Always the team player, Wiberg loved the unusual and enjoyed exploring some little-known tidbits of life. But most of all, Hugh loved his family.
Wiberg moved to Wilmington in 1961, and raised children Hugo, Wendy and Heidi for 48 years in the house on Andover Street. Wiberg came from large family with eight brothers and sisters, and with his first wife Dorothy and then his spouse of 22 years Barbara, managed to keep those family ties strong through all of his varied interests. Wiberg always came back to family and one of those long walks in the woods. Eventually, according to youngest daughter Heidi, he would come to be known as just “silly old granddad” to his six grandchildren. Hugh would come home, take off a heavy jacket and his trademark cap, grab a chair and read or play with the grandkids.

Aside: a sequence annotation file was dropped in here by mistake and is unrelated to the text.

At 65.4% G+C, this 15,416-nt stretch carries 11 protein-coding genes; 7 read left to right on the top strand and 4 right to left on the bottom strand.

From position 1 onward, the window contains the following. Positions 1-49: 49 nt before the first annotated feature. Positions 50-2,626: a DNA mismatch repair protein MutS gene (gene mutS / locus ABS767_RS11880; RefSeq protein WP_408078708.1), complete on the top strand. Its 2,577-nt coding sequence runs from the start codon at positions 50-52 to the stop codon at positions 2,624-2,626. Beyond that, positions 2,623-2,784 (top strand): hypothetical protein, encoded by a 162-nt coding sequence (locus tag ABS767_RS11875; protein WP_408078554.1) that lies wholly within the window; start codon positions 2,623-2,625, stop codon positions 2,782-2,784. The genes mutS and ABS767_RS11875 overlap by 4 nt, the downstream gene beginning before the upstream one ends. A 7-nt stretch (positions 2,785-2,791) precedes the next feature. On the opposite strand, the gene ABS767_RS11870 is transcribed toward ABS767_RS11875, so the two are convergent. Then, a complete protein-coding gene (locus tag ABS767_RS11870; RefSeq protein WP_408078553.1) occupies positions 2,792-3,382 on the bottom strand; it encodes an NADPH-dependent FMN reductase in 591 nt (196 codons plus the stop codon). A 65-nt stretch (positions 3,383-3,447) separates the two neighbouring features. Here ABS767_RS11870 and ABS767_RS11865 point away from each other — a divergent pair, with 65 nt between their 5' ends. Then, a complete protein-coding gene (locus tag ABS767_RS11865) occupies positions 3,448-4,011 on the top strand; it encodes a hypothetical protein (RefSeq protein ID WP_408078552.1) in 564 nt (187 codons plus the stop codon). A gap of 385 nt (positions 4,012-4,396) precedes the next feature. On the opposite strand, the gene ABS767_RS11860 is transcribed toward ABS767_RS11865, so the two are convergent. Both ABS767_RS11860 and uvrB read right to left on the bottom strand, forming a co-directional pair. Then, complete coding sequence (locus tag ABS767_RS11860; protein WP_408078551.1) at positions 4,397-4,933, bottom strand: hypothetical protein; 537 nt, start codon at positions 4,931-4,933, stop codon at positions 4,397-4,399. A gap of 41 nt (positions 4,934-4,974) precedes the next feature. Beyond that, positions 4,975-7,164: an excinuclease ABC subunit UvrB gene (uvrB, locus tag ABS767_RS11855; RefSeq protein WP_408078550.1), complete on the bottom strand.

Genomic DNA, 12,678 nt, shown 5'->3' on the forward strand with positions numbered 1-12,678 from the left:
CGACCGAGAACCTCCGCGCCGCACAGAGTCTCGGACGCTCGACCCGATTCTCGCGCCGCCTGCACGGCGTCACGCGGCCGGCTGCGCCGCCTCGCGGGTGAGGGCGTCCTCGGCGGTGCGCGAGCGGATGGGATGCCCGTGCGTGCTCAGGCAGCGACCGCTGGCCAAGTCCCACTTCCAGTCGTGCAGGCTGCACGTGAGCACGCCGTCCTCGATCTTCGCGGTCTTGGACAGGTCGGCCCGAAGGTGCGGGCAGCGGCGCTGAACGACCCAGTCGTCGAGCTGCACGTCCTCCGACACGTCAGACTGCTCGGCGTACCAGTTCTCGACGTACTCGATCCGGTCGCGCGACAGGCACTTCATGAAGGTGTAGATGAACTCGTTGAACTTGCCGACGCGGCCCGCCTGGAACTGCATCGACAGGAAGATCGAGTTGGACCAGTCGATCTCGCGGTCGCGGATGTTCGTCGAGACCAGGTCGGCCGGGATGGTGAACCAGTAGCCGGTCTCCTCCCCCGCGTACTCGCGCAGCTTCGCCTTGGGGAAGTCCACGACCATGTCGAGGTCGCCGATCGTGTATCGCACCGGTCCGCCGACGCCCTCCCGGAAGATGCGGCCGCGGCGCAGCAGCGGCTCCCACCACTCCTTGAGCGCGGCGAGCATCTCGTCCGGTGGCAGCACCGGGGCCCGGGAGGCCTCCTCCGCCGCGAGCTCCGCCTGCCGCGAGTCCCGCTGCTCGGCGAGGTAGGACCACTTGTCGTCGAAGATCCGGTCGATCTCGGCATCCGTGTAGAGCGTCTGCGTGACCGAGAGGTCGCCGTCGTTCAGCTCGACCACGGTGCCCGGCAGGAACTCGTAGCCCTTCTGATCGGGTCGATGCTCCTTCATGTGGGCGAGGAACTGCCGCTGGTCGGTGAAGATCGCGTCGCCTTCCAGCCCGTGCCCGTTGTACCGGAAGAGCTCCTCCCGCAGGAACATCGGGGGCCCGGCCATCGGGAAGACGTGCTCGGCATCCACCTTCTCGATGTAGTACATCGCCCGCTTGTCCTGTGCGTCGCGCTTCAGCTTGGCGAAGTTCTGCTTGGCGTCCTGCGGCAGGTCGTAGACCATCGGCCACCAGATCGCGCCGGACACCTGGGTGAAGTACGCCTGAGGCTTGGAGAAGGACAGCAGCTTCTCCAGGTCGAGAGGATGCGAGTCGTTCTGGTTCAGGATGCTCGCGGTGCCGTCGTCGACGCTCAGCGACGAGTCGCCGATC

“He wasn’t this kind of dynamic, inspirational figure,” says Heidi (Wiberg) Hastings. “It was kind of a quiet inspiration. It was him leading by example. He never sat down with us and said, ‘don’t do this or don’t do that.’ He just always taught us to not sweat the small stuff. That was one of his big mantras. He always said that life is too short to get all stressed out. He was always very calm and quiet. He never yelled. He had his share of stresses in life, but he would deal with that by spending time with nature and enjoying his passions. Yet he always found time for his family.”
Wiberg would spend 25 years selling school supplies before heading into semi-retirement at age 55, managing a well-known gardening shop. Fruits, vegetables and gardens made up much of Wiberg’s life. The family backyard was divided into two gardens- one for produce and the other for many flowering plants. Wiberg loved working with the soil, and the gardens were a big passion. Eventually, Hugh wrote his first book based largely on that passion — ‘Backyard Vegetable Gardening’.